Friday, July 19, 2024

Controversial biosecurity levy attracts fresh criticism: NFF

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National Farmers’ Federation, Media Release, 21 February 2024

Another independent body has today raised concerns the Government’s proposed Biosecurity Protection Levy “does not pass critical scrutiny”, validating the claims of Australia’s 85,000 farming families.  

Independent academics from the Australian National University‚Äôs Tax and Transfer Policy Institute (TTPI) have backed widespread condemnation of the Government’s proposed policy which is due to come into effect in just a matter of months. 

In a policy briefing paper published today on the TTPI’s website, the Institute questions the economic justification and design of the proposed Biosecurity Protection Levy (BPL), pointing to an alternative model charging risk creators.

The Institute’s detailed analysis of the proposed levy concludes that “overall, the government’s package to implement the BPL does not pass critical scrutiny” and “given the list of weaknesses of the proposed BPL, an alternative policy approach is desirable”.  

In assessing alternative options, the exploration of alternative models such as charging risk creators is flagged, with the author’s suggesting “a tax on those who create the most biosecurity risk could be introduced to align the marginal private cost with the marginal social cost, creating an efficient market outcome”.  

Even following recent changes made by the Government to the levy’s design, the TTPI notes that “the revised policy’s approach of setting the levy according to industry GVP is at odds with standard tax practice”.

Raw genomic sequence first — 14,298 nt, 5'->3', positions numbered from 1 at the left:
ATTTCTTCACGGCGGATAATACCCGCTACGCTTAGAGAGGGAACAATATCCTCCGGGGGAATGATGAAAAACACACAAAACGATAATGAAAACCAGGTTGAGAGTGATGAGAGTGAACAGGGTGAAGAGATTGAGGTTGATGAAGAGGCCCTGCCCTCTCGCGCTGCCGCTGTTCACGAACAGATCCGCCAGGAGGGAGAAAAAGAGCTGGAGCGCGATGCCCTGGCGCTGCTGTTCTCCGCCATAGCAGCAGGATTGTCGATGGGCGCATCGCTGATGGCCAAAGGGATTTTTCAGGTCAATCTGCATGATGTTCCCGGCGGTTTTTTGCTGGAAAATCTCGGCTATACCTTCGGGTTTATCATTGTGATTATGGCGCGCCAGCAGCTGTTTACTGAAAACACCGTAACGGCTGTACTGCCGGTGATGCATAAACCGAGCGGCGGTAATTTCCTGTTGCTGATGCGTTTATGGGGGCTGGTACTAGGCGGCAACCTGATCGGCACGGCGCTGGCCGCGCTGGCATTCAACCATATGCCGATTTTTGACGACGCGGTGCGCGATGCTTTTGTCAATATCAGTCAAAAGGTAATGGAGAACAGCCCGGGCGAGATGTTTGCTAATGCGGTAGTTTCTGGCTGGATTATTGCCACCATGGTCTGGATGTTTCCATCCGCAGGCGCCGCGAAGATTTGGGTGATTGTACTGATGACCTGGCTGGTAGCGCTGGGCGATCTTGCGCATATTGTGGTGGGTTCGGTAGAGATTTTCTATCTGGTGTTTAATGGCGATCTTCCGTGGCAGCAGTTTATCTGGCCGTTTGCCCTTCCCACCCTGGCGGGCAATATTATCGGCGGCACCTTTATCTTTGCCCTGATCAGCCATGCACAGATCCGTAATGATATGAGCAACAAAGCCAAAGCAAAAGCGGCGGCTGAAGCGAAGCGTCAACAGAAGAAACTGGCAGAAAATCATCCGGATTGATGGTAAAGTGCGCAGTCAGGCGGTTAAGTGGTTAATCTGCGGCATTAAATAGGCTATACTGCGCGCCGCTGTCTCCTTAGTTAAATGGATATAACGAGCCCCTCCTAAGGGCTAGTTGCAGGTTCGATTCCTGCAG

This work by the TTPI builds on the analysis conducted by the Productivity Commission in December 2023 which provided a similar scathing critique of the policy. 

In commenting on the paper, NFF President David Jochinke said the report was another example of independent analysis supporting the issues raised by producers.  

“We’ve said from the outset that this is a flawed policy and that producers across the length and breadth of the agricultural sector oppose it.

“Here we have yet another example of a respected institution outlining that these claims are entirely valid. 

“The Minister has shown a willingness to listen, having attempted to tweak the proposal in recent weeks, however it is now clear that the policy should not proceed in its current form.

“Producers have welcomed increased contributions from taxpayers and travellers to biosecurity efforts, and have made clear that we are more than willing to work with government on ways the agricultural sector can contribute to strengthening our Australia’s biosecurity system, but this policy is simply not the way to do it.” 

The TTPI report can be accessed here.


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